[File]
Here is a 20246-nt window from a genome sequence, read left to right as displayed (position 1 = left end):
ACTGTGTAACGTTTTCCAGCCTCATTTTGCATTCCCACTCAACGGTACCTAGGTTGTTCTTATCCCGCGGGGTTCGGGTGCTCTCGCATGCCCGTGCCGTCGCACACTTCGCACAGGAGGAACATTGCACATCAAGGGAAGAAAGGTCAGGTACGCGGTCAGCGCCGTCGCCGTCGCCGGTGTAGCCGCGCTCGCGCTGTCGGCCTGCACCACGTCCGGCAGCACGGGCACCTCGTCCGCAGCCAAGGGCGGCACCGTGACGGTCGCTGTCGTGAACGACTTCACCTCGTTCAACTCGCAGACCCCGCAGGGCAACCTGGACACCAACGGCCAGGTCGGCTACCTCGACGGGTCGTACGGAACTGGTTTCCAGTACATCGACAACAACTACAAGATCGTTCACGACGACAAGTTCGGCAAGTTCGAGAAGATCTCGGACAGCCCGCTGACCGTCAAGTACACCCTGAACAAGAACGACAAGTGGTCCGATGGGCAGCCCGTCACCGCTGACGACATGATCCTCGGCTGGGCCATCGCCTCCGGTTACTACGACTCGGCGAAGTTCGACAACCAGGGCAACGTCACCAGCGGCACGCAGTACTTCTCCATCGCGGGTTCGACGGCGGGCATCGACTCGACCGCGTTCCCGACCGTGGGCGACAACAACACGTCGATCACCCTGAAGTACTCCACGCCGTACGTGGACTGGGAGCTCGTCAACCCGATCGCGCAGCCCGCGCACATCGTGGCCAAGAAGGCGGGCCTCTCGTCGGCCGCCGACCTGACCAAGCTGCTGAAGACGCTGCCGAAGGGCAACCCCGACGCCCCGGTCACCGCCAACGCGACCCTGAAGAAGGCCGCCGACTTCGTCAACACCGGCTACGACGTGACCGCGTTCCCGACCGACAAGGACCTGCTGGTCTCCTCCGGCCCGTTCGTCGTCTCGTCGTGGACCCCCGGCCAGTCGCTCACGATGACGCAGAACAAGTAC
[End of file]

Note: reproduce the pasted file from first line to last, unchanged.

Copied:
Here is a 20246-nt window from a genome sequence, read left to right as displayed (position 1 = left end):
ACTGTGTAACGTTTTCCAGCCTCATTTTGCATTCCCACTCAACGGTACCTAGGTTGTTCTTATCCCGCGGGGTTCGGGTGCTCTCGCATGCCCGTGCCGTCGCACACTTCGCACAGGAGGAACATTGCACATCAAGGGAAGAAAGGTCAGGTACGCGGTCAGCGCCGTCGCCGTCGCCGGTGTAGCCGCGCTCGCGCTGTCGGCCTGCACCACGTCCGGCAGCACGGGCACCTCGTCCGCAGCCAAGGGCGGCACCGTGACGGTCGCTGTCGTGAACGACTTCACCTCGTTCAACTCGCAGACCCCGCAGGGCAACCTGGACACCAACGGCCAGGTCGGCTACCTCGACGGGTCGTACGGAACTGGTTTCCAGTACATCGACAACAACTACAAGATCGTTCACGACGACAAGTTCGGCAAGTTCGAGAAGATCTCGGACAGCCCGCTGACCGTCAAGTACACCCTGAACAAGAACGACAAGTGGTCCGATGGGCAGCCCGTCACCGCTGACGACATGATCCTCGGCTGGGCCATCGCCTCCGGTTACTACGACTCGGCGAAGTTCGACAACCAGGGCAACGTCACCAGCGGCACGCAGTACTTCTCCATCGCGGGTTCGACGGCGGGCATCGACTCGACCGCGTTCCCGACCGTGGGCGACAACAACACGTCGATCACCCTGAAGTACTCCACGCCGTACGTGGACTGGGAGCTCGTCAACCCGATCGCGCAGCCCGCGCACATCGTGGCCAAGAAGGCGGGCCTCTCGTCGGCCGCCGACCTGACCAAGCTGCTGAAGACGCTGCCGAAGGGCAACCCCGACGCCCCGGTCACCGCCAACGCGACCCTGAAGAAGGCCGCCGACTTCGTCAACACCGGCTACGACGTGACCGCGTTCCCGACCGACAAGGACCTGCTGGTCTCCTCCGGCCCGTTCGTCGTCTCGTCGTGGACCCCCGGCCAGTCGCTCACGATGACGCAGAACAAGTAC